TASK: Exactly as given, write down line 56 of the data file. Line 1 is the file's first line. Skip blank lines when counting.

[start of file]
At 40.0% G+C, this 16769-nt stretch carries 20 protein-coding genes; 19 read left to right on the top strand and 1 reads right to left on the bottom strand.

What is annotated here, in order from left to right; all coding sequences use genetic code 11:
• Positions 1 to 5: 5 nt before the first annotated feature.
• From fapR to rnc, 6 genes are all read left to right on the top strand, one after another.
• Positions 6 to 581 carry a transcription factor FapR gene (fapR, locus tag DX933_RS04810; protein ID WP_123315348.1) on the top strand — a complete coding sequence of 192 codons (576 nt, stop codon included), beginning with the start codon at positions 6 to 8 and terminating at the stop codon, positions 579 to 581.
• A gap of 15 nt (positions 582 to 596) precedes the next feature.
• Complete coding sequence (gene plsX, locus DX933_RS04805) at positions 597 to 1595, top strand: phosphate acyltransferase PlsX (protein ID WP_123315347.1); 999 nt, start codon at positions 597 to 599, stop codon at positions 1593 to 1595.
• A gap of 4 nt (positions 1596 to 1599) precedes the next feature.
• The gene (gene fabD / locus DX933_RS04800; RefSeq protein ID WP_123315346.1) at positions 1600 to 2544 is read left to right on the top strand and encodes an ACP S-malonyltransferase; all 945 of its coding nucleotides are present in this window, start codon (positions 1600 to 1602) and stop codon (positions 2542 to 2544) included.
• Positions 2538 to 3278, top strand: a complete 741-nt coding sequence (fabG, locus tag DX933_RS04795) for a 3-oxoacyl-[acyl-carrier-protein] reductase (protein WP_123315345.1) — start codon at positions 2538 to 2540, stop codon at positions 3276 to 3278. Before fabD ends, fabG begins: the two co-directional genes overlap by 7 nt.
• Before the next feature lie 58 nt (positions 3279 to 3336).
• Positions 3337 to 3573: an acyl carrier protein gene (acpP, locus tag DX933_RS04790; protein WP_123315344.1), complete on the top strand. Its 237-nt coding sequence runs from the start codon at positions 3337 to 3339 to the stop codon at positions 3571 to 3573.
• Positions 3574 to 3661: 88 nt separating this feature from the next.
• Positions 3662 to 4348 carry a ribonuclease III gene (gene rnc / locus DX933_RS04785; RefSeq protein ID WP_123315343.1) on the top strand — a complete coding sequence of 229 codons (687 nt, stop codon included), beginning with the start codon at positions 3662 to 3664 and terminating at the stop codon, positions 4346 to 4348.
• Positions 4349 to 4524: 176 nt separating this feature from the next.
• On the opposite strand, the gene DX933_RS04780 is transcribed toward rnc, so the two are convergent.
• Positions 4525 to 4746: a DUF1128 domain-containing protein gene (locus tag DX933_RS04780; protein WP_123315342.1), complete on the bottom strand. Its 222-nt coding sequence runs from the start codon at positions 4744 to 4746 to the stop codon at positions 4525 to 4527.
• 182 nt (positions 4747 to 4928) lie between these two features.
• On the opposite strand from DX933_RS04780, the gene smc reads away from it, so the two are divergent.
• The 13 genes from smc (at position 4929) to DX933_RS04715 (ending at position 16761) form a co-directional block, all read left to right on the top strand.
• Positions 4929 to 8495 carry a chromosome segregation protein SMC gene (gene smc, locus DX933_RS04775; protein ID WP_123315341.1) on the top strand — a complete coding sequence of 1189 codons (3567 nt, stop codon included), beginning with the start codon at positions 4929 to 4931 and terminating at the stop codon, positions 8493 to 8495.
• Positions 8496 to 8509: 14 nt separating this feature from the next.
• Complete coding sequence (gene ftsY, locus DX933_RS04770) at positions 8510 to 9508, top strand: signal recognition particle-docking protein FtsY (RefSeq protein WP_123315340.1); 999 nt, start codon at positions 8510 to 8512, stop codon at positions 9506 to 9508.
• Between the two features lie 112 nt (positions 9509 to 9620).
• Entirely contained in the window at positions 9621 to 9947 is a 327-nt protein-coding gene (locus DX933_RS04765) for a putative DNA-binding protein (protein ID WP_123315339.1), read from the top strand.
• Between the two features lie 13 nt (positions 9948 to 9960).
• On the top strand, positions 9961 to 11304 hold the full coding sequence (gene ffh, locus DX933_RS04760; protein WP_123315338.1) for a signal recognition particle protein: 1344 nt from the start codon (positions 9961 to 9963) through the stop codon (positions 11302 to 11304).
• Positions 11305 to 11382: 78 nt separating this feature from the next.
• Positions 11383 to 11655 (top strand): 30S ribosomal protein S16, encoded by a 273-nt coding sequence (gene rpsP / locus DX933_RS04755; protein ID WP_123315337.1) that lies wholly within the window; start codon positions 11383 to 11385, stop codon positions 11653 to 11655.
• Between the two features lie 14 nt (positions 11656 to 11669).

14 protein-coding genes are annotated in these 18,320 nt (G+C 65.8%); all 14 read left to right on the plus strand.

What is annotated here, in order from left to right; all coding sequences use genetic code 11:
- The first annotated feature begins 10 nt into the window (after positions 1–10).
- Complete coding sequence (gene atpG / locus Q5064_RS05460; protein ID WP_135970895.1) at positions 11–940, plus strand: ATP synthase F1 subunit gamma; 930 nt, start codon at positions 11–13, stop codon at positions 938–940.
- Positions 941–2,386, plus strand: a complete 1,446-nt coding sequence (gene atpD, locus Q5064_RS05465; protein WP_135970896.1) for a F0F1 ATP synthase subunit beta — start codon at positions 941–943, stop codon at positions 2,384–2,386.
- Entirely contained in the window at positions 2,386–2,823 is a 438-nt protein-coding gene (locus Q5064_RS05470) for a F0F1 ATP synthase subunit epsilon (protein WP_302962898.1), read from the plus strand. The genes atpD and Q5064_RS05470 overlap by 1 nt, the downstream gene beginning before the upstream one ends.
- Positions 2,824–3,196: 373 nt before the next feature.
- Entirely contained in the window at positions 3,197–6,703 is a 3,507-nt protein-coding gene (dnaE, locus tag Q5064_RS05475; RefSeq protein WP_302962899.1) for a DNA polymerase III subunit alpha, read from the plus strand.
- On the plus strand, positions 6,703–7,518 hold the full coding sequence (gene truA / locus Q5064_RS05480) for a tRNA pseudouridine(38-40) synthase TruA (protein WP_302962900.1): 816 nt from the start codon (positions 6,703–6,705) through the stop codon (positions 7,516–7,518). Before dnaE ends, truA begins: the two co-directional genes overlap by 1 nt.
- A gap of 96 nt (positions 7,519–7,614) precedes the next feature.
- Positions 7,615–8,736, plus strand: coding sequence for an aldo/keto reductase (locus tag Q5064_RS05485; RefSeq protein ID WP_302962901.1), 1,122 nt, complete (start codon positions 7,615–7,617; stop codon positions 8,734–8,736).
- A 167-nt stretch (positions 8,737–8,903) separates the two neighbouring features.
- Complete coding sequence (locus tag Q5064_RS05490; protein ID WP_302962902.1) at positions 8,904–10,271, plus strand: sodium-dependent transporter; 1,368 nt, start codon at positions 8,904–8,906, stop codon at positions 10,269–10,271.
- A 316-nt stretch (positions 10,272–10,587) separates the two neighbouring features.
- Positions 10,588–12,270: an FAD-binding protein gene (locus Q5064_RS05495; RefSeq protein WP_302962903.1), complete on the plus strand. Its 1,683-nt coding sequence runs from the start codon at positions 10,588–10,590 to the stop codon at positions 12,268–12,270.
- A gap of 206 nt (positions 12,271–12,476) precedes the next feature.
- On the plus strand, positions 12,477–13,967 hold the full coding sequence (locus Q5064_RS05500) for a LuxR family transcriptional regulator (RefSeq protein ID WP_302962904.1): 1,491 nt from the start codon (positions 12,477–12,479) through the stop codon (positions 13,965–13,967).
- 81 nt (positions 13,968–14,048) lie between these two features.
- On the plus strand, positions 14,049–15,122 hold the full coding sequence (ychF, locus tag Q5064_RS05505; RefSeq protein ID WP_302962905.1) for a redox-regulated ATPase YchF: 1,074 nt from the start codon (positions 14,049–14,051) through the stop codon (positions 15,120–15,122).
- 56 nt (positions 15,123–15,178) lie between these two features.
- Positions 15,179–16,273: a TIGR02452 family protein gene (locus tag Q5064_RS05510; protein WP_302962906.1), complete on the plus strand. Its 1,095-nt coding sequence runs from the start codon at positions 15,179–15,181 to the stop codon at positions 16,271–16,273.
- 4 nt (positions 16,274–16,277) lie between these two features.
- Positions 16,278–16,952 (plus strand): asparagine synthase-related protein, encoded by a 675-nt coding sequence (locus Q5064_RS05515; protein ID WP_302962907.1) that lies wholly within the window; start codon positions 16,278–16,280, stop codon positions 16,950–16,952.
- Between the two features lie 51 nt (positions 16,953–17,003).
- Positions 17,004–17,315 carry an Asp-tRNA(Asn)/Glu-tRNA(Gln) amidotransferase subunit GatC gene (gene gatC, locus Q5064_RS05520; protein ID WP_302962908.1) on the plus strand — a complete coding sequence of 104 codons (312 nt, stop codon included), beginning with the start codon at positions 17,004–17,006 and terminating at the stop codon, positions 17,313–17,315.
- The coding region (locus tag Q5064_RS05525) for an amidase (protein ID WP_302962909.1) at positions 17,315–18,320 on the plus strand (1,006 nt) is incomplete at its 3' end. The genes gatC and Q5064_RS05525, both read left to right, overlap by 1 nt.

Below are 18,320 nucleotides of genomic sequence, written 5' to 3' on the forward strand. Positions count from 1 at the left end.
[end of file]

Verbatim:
- The coding region (locus tag Q5064_RS05525) for an amidase (protein ID WP_302962909.1) at positions 17,315–18,320 on the plus strand (1,006 nt) is incomplete at its 3' end. The genes gatC and Q5064_RS05525, both read left to right, overlap by 1 nt.